After months of review, the Republican administration of Governor Mike Parson announced it will allow Missourians who receive certain welfare benefits to use medical cannabis with no repercussions.
In a statement to the Post-Dispatch, the Department of Social Services said participants in the federal Temporary Assistance to Needy Families program would no longer be in danger of losing their benefits if they test positive for marijuana so long as they have a legally-issued medical cannabis card.
Although, those who fail or opt out of a drug screening will be banned from receiving benefits for three years and required to complete a substance abuse treatment program, even if they are legal MMJ patients, according to spokesperson for the Dept. of Social Services Rebecca Woelfel.
The decision overturns a 2011 law signed by former Gov. Jay Nixon, which oversaw a program to screen welfare recipients for drug use.
Still Prohibited to Veterans in Nursing Homes
Unfortunately, the decision does not include the state’s several thousand US military veterans. Residents and employees of Missouri’s seven nursing homes for veterans will be barred legal access to medical marijuana, which was approved by more than 65% of voters in Nov. 2018.
The Missouri Veterans Commission (MVC) opted to prohibit the use of MMJ in order for them to keep their federal funding, which covers a portion of the more than $80 million needed to operate the facilities.
MCV Executive Director Grace Link said the nursing homes will prohibit medical marijuana in order to stay in compliance with the U.S. Department of Veterans Affairs, which still considers pot an illegal drug.
A State Senator Steps Up
Questions about how the state’s social services would handle medical marijuana issues prompted State Senator Jamilah Nasheed (D-St. Louis), to introduce legislation in January 2019 that would allow recipients of welfare to keep their benefits if they tested positive for medical marijuana.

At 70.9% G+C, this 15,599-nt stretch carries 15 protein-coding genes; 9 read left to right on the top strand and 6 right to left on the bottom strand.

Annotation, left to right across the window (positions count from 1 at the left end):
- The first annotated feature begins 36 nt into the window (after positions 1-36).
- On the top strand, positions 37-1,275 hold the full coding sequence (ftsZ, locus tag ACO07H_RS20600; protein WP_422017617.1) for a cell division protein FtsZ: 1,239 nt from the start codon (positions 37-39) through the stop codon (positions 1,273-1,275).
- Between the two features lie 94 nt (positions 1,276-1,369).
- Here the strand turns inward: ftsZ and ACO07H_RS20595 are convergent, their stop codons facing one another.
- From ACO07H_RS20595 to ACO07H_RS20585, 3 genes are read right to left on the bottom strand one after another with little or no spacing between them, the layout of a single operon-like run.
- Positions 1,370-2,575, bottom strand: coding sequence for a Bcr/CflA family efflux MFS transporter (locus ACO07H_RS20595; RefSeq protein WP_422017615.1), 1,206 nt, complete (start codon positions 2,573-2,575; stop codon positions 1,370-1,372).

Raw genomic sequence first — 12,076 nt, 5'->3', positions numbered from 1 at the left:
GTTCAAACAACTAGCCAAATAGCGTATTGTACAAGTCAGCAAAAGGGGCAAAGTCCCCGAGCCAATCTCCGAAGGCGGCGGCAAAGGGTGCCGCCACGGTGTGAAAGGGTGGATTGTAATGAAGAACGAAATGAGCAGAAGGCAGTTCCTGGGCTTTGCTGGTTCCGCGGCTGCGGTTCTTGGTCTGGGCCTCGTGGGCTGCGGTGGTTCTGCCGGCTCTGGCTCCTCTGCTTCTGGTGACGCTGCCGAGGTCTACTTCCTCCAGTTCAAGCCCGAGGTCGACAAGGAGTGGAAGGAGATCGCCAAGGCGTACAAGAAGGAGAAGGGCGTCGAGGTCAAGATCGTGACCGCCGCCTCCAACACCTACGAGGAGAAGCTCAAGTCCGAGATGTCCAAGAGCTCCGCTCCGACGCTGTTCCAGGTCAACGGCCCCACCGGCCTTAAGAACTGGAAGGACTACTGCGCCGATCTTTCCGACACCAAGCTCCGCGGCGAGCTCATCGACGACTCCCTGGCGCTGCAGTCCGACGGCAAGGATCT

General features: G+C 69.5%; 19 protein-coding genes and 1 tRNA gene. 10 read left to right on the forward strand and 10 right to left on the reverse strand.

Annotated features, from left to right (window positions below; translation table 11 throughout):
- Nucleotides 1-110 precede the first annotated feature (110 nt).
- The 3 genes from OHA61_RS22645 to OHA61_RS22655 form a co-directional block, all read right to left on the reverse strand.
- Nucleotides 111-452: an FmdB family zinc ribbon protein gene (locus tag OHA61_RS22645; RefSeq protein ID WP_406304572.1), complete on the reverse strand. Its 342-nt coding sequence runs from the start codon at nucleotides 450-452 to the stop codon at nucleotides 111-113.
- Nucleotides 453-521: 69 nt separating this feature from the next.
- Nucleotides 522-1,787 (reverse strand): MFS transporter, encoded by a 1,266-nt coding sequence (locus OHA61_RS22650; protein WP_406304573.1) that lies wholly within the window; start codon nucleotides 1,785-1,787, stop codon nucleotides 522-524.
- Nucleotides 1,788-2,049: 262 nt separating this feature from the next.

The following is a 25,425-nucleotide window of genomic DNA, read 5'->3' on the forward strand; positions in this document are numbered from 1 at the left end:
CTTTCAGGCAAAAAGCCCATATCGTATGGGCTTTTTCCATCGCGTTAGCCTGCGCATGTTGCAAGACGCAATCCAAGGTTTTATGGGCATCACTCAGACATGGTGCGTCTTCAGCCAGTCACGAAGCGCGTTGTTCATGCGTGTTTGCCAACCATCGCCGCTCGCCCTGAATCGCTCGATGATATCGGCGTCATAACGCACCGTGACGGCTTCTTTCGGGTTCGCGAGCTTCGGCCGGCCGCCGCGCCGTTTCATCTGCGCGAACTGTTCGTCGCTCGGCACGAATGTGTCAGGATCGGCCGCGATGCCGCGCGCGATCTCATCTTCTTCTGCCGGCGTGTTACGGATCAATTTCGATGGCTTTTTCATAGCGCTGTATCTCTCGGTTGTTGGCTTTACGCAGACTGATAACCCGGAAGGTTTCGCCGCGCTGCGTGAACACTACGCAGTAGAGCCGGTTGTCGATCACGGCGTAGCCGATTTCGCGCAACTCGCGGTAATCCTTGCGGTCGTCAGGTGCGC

Many Missourian patients were concerned that drug testing would force needy families to choose between state assistance and medical marijuana.
Missouri patients suffering from 10 debilitating illnesses, including Parkinson’s, post-traumatic stress disorder, chronic pain, epilepsy, glaucoma and cancer qualify for medical marijuana.
Drug Testing Welfare Recipients Turns up Surprising Results
In 2018, thirteen US states spent more than $200,000 screening federal-aid applicants for drugs. Only 338 people tested positive, according to data gathered by ThinkProgress.
In total, the states required more than 260,000 people to submit to drug screening or testing as a condition of receiving TANF (welfare benefits), which provides cash assistance to low-income people.
In some states, not one person tested positive.
While universal drug testing for TANF was ruled unconstitutional in 2014, 12 states still require either applicants or beneficiaries with a “reasonable suspicion” of drug misuse to be tested: Alabama, Arkansas, Arizona, Kansas, Maine, Mississippi, North Carolina, Oklahoma, Tennessee, Utah, Wisconsin, and West Virginia.
Until this week, Missouri was on that list.